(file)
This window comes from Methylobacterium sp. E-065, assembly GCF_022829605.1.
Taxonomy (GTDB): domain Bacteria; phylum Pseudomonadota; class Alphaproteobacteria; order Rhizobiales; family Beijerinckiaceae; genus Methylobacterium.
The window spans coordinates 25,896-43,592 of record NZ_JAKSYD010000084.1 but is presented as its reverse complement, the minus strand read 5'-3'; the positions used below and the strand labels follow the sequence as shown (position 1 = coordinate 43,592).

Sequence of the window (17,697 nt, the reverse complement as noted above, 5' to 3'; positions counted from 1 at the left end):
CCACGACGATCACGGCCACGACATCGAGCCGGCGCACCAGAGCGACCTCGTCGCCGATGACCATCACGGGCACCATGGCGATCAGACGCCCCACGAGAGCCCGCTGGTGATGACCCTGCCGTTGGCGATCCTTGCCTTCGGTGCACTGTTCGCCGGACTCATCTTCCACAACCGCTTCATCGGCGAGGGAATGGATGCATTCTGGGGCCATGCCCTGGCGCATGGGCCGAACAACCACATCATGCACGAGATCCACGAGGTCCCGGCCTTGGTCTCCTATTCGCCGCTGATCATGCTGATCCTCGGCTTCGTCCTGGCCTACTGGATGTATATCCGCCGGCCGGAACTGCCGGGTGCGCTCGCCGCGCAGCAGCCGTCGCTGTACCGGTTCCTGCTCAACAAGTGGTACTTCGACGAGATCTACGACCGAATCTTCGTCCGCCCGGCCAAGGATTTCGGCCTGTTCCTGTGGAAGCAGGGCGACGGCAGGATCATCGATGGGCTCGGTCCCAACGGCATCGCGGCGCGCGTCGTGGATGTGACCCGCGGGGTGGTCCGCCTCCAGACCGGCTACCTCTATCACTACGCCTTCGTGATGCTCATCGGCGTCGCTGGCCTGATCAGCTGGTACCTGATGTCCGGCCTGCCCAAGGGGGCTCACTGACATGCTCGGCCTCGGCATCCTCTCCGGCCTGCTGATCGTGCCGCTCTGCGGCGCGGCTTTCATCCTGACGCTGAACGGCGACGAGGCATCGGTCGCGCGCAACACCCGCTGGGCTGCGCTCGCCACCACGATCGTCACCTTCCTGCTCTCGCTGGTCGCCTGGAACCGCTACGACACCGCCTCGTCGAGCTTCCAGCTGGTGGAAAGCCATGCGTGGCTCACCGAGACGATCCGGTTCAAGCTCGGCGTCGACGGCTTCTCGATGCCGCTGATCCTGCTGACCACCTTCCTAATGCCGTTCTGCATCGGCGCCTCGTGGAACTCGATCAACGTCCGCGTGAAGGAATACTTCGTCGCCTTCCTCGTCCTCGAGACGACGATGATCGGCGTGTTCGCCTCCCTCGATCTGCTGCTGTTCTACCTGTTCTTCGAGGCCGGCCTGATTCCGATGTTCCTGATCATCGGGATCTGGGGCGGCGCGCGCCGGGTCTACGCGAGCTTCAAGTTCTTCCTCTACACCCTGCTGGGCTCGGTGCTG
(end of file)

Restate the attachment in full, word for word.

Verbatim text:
This window comes from Methylobacterium sp. E-065, assembly GCF_022829605.1.
Taxonomy (GTDB): domain Bacteria; phylum Pseudomonadota; class Alphaproteobacteria; order Rhizobiales; family Beijerinckiaceae; genus Methylobacterium.
The window spans coordinates 25,896-43,592 of record NZ_JAKSYD010000084.1 but is presented as its reverse complement, the minus strand read 5'-3'; the positions used below and the strand labels follow the sequence as shown (position 1 = coordinate 43,592).

Sequence of the window (17,697 nt, the reverse complement as noted above, 5' to 3'; positions counted from 1 at the left end):
CCACGACGATCACGGCCACGACATCGAGCCGGCGCACCAGAGCGACCTCGTCGCCGATGACCATCACGGGCACCATGGCGATCAGACGCCCCACGAGAGCCCGCTGGTGATGACCCTGCCGTTGGCGATCCTTGCCTTCGGTGCACTGTTCGCCGGACTCATCTTCCACAACCGCTTCATCGGCGAGGGAATGGATGCATTCTGGGGCCATGCCCTGGCGCATGGGCCGAACAACCACATCATGCACGAGATCCACGAGGTCCCGGCCTTGGTCTCCTATTCGCCGCTGATCATGCTGATCCTCGGCTTCGTCCTGGCCTACTGGATGTATATCCGCCGGCCGGAACTGCCGGGTGCGCTCGCCGCGCAGCAGCCGTCGCTGTACCGGTTCCTGCTCAACAAGTGGTACTTCGACGAGATCTACGACCGAATCTTCGTCCGCCCGGCCAAGGATTTCGGCCTGTTCCTGTGGAAGCAGGGCGACGGCAGGATCATCGATGGGCTCGGTCCCAACGGCATCGCGGCGCGCGTCGTGGATGTGACCCGCGGGGTGGTCCGCCTCCAGACCGGCTACCTCTATCACTACGCCTTCGTGATGCTCATCGGCGTCGCTGGCCTGATCAGCTGGTACCTGATGTCCGGCCTGCCCAAGGGGGCTCACTGACATGCTCGGCCTCGGCATCCTCTCCGGCCTGCTGATCGTGCCGCTCTGCGGCGCGGCTTTCATCCTGACGCTGAACGGCGACGAGGCATCGGTCGCGCGCAACACCCGCTGGGCTGCGCTCGCCACCACGATCGTCACCTTCCTGCTCTCGCTGGTCGCCTGGAACCGCTACGACACCGCCTCGTCGAGCTTCCAGCTGGTGGAAAGCCATGCGTGGCTCACCGAGACGATCCGGTTCAAGCTCGGCGTCGACGGCTTCTCGATGCCGCTGATCCTGCTGACCACCTTCCTAATGCCGTTCTGCATCGGCGCCTCGTGGAACTCGATCAACGTCCGCGTGAAGGAATACTTCGTCGCCTTCCTCGTCCTCGAGACGACGATGATCGGCGTGTTCGCCTCCCTCGATCTGCTGCTGTTCTACCTGTTCTTCGAGGCCGGCCTGATTCCGATGTTCCTGATCATCGGGATCTGGGGCGGCGCGCGCCGGGTCTACGCGAGCTTCAAGTTCTTCCTCTACACCCTGCTGGGCTCGGTGCTG